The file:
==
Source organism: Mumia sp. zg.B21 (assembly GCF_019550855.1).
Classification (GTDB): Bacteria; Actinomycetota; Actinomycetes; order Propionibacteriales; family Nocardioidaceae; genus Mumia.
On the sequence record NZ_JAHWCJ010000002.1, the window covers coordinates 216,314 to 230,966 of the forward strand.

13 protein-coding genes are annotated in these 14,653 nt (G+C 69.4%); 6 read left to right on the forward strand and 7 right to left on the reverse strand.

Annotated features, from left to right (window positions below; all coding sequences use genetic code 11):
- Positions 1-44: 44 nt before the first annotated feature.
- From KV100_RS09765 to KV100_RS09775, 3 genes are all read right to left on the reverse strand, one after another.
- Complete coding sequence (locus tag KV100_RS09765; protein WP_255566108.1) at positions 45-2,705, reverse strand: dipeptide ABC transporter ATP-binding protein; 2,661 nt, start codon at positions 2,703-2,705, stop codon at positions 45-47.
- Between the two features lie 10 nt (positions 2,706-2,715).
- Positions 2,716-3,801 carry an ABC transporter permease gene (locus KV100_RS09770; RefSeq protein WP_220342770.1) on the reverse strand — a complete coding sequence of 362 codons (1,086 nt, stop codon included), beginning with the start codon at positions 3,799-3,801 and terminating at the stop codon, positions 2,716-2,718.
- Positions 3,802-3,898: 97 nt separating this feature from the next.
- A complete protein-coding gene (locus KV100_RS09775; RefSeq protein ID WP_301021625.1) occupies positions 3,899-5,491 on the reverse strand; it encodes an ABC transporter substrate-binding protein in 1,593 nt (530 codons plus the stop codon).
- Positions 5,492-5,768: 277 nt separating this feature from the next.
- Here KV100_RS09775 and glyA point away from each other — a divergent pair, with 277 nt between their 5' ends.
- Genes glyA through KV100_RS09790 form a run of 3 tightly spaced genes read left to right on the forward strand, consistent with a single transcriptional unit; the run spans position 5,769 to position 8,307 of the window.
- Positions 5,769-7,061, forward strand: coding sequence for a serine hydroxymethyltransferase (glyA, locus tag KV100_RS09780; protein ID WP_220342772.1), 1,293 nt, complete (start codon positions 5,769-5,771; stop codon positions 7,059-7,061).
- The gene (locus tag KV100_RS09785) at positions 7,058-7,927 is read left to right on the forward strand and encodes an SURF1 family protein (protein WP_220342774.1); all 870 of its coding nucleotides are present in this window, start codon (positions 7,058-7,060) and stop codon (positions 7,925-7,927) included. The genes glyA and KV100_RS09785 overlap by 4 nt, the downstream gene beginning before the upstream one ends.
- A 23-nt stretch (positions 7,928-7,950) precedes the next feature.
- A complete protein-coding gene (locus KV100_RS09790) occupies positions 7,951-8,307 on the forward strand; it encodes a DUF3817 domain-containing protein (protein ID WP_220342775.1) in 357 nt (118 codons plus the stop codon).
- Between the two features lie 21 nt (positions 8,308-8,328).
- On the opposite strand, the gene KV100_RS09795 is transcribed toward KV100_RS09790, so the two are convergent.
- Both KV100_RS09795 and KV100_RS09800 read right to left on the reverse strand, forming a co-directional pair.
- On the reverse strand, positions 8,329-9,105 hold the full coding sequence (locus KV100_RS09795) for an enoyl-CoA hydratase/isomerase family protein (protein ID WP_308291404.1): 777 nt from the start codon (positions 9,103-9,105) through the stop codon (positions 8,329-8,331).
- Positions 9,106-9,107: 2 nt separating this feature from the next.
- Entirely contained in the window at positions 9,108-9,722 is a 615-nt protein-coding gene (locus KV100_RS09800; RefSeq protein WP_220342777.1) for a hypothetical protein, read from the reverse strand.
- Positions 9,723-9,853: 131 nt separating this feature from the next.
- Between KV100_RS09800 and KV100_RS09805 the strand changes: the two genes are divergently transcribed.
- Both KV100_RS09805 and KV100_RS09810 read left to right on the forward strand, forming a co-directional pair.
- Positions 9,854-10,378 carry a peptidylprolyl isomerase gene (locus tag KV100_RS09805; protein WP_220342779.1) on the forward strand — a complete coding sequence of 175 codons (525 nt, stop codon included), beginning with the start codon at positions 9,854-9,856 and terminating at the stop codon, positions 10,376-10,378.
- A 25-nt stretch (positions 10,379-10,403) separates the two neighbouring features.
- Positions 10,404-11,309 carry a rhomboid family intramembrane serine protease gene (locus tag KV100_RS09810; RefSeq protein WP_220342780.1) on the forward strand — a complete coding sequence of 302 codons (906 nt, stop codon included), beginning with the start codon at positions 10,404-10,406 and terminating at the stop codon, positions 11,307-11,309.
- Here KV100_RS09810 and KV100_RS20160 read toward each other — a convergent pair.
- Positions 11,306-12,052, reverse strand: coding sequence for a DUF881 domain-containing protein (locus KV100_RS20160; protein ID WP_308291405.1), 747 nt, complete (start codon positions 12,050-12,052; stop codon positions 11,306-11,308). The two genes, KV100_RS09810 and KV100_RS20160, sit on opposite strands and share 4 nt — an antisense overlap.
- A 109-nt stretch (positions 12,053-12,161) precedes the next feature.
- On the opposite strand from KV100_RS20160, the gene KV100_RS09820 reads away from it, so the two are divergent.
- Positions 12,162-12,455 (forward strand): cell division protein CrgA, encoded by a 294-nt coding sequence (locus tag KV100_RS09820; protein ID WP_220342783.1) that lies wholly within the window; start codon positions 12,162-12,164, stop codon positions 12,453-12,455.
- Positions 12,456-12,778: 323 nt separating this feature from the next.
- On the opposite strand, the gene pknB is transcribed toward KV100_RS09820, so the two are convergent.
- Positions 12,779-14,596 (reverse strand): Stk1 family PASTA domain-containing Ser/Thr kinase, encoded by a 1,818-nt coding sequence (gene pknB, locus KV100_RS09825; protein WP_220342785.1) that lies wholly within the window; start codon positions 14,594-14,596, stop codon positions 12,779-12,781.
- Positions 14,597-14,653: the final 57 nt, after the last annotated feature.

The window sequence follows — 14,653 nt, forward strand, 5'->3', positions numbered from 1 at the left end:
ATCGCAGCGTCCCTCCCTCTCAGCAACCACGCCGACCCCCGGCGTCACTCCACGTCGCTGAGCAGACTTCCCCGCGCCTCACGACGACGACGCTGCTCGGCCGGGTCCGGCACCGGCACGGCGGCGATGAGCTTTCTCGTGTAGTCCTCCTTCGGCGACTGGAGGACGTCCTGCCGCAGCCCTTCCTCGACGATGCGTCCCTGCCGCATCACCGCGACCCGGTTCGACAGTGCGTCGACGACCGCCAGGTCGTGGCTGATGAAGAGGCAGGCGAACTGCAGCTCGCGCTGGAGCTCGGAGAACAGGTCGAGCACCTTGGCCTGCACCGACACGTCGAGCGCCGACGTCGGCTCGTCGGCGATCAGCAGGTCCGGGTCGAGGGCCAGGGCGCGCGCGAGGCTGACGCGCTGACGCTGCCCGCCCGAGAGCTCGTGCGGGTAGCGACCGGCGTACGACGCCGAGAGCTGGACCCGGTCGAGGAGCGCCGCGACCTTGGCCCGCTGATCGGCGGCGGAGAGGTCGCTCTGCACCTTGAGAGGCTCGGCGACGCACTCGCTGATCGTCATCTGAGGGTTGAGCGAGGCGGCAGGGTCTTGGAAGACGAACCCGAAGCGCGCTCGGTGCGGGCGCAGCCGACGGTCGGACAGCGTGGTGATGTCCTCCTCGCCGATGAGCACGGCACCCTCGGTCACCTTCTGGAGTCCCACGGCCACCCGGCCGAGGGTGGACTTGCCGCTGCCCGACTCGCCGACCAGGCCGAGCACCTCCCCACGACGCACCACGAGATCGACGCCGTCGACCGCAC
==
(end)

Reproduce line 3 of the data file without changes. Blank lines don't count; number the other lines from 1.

On the sequence record NZ_JAHWCJ010000002.1, the window covers coordinates 216,314 to 230,966 of the forward strand.